The Masked Singer as Inspiration? Yes.
The finale of Season 2 of the Masked Singer was last night, and I have to admit I was hooked all season. I knew a few weeks back that the Rottweiler was Chris Daughtry – he has a superb and unique voice, and once it hit me, I got it.
But when I realized who it was and I started to listen to what he was saying behind the mask, I started to hear everyone’s thoughts, not just a famous guy who should have won American Idol and has a bunch of albums (and has the rare ability of not looking like Ross Geller when he wears leather pants).
And last night, as we saw the other finalists unmasked – Adrienne Bailon and Wayne Brady (who was the well-deserving winner), it really hit me. These people have the same insecurities that we do, and, not only that, they can lose the passion for their work even in the midst of doing it. They can lose their inspiration and mojo, and they can suffer from intense Imposter Syndrome.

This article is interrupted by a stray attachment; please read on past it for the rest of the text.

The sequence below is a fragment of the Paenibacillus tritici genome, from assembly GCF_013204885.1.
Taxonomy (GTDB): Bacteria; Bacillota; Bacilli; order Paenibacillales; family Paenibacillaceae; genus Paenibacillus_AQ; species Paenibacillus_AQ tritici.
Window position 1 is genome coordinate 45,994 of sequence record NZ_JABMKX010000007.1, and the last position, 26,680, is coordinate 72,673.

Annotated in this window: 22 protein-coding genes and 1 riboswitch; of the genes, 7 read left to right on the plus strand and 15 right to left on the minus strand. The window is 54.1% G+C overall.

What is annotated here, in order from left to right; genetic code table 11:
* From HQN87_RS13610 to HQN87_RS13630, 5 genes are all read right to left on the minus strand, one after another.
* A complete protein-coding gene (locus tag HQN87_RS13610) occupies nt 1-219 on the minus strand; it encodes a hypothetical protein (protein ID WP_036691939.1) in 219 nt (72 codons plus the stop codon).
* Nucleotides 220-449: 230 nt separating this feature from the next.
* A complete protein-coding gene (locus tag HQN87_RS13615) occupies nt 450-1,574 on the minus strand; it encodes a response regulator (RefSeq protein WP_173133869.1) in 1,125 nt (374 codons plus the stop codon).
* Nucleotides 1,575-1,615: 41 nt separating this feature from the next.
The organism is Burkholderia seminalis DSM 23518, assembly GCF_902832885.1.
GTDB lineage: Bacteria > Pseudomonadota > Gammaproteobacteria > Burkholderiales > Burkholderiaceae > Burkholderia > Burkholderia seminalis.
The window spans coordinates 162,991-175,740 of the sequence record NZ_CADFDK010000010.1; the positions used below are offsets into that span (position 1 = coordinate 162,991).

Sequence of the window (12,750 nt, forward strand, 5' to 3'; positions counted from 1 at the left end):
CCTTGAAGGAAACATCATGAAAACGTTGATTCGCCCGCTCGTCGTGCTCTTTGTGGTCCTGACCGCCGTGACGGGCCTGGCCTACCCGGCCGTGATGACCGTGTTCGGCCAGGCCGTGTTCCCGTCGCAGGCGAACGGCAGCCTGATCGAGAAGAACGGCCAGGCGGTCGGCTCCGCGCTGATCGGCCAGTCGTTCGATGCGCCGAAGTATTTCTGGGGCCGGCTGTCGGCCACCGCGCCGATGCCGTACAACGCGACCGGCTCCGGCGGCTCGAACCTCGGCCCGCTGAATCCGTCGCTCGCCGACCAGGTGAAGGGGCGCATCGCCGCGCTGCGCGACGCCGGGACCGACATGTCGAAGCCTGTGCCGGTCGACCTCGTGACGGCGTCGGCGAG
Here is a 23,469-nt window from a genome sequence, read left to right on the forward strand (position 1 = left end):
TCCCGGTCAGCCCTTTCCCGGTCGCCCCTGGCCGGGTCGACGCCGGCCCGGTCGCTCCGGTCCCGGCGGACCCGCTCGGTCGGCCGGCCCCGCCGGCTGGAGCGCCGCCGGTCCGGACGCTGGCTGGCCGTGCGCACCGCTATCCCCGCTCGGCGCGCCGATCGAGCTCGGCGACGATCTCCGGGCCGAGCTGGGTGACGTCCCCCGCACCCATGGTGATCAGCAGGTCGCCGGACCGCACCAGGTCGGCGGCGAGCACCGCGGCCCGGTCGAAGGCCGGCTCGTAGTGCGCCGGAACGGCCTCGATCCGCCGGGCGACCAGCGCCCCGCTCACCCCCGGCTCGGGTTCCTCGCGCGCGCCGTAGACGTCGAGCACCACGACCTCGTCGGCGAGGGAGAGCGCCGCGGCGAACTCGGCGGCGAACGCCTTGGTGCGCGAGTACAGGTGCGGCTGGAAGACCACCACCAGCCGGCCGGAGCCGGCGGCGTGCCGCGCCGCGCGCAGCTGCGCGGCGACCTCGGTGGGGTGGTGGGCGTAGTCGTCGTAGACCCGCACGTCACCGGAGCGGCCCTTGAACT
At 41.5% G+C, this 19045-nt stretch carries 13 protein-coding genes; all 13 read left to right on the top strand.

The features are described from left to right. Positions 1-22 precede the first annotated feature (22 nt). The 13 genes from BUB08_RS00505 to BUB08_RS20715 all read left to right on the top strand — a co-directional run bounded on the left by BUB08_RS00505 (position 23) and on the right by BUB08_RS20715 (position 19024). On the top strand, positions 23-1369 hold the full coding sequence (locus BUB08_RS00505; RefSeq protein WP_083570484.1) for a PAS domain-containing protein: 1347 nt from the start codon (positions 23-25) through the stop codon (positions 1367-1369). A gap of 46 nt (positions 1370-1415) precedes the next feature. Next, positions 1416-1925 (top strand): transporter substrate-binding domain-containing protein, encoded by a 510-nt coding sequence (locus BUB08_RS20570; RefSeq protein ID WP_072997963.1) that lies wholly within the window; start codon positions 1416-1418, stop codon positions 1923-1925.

Chris Daughtry even said, after the finale:
“You know, you hear the rumblings online, and you let certain things get in your head and certain ideas that people may have about you, or may not have about you. And [The Masked Singer] was just an opportunity for me to break outside of that and really perform without the feeling of ‘I need to cater to this group of people,’ or ‘I need to appear this way, because this is how people expect me to be.’ It was my own idea of what people may think of me that I was trying to shake.”
So what does that mean for the rest of us non-famous jokers?
Well, a lot, actually:
1. You may have lost your mojo, but you CAN get it back.
2. It is never too late for a new start.
3. Most of these people were scared to do this but so grateful afterwards that they did. What are you scared to do? What would happen if you jumped in to the experience anyway? So many good things are on the other side of fear.
4. Everyone, and I mean everyone, who isn’t a sociopath has doubts about themselves at some point. It doesn’t matter how famous or accomplished or “successful” they might be. So, the next time you feel yourself doubt how good you are at that thing you love doing, remember that. It is normal.
5. And this one is my favorite: Your voice may quiver when you weight it down with people’s expectations. And it will probably be stronger if you can find a way to get around those expectations or let them go. In fact, you’ll probably be surprised at how powerful you can sound when you let go of what people might think about you because of who you are, what you’ve done, etc. Speak. Speak loudly. Don’t let expectations hold you down or back or quiet you.